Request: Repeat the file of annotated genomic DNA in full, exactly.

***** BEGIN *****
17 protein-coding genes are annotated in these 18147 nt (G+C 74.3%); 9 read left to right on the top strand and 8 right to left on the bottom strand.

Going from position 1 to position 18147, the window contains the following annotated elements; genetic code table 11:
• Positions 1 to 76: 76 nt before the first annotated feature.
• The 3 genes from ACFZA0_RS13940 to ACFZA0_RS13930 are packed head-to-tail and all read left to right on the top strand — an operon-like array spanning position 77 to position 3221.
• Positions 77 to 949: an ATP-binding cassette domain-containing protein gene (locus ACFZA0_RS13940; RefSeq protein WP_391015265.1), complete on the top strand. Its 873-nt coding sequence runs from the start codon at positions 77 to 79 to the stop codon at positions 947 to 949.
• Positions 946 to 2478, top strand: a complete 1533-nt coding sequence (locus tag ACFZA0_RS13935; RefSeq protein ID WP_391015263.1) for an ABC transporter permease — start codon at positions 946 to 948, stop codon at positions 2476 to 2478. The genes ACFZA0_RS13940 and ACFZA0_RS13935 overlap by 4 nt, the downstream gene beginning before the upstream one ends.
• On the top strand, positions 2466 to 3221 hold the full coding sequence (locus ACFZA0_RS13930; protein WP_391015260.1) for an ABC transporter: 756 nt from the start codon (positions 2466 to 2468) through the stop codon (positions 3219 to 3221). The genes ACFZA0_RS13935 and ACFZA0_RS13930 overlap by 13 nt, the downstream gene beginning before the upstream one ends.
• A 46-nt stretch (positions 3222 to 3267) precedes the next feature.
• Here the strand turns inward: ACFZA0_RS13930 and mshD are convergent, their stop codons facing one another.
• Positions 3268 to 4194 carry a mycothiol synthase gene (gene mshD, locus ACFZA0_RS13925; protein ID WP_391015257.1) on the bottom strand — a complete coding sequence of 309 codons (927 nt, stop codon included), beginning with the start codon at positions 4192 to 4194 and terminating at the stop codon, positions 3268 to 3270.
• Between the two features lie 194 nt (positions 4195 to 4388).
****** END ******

17 protein-coding genes are annotated in these 18147 nt (G+C 74.3%); 9 read left to right on the top strand and 8 right to left on the bottom strand.

Going from position 1 to position 18147, the window contains the following annotated elements; genetic code table 11:
• Positions 1 to 76: 76 nt before the first annotated feature.
• The 3 genes from ACFZA0_RS13940 to ACFZA0_RS13930 are packed head-to-tail and all read left to right on the top strand — an operon-like array spanning position 77 to position 3221.
• Positions 77 to 949: an ATP-binding cassette domain-containing protein gene (locus ACFZA0_RS13940; RefSeq protein WP_391015265.1), complete on the top strand. Its 873-nt coding sequence runs from the start codon at positions 77 to 79 to the stop codon at positions 947 to 949.
• Positions 946 to 2478, top strand: a complete 1533-nt coding sequence (locus tag ACFZA0_RS13935; RefSeq protein ID WP_391015263.1) for an ABC transporter permease — start codon at positions 946 to 948, stop codon at positions 2476 to 2478. The genes ACFZA0_RS13940 and ACFZA0_RS13935 overlap by 4 nt, the downstream gene beginning before the upstream one ends.
• On the top strand, positions 2466 to 3221 hold the full coding sequence (locus ACFZA0_RS13930; protein WP_391015260.1) for an ABC transporter: 756 nt from the start codon (positions 2466 to 2468) through the stop codon (positions 3219 to 3221). The genes ACFZA0_RS13935 and ACFZA0_RS13930 overlap by 13 nt, the downstream gene beginning before the upstream one ends.
• A 46-nt stretch (positions 3222 to 3267) precedes the next feature.
• Here the strand turns inward: ACFZA0_RS13930 and mshD are convergent, their stop codons facing one another.
• Positions 3268 to 4194 carry a mycothiol synthase gene (gene mshD, locus ACFZA0_RS13925; protein ID WP_391015257.1) on the bottom strand — a complete coding sequence of 309 codons (927 nt, stop codon included), beginning with the start codon at positions 4192 to 4194 and terminating at the stop codon, positions 3268 to 3270.
• Between the two features lie 194 nt (positions 4195 to 4388).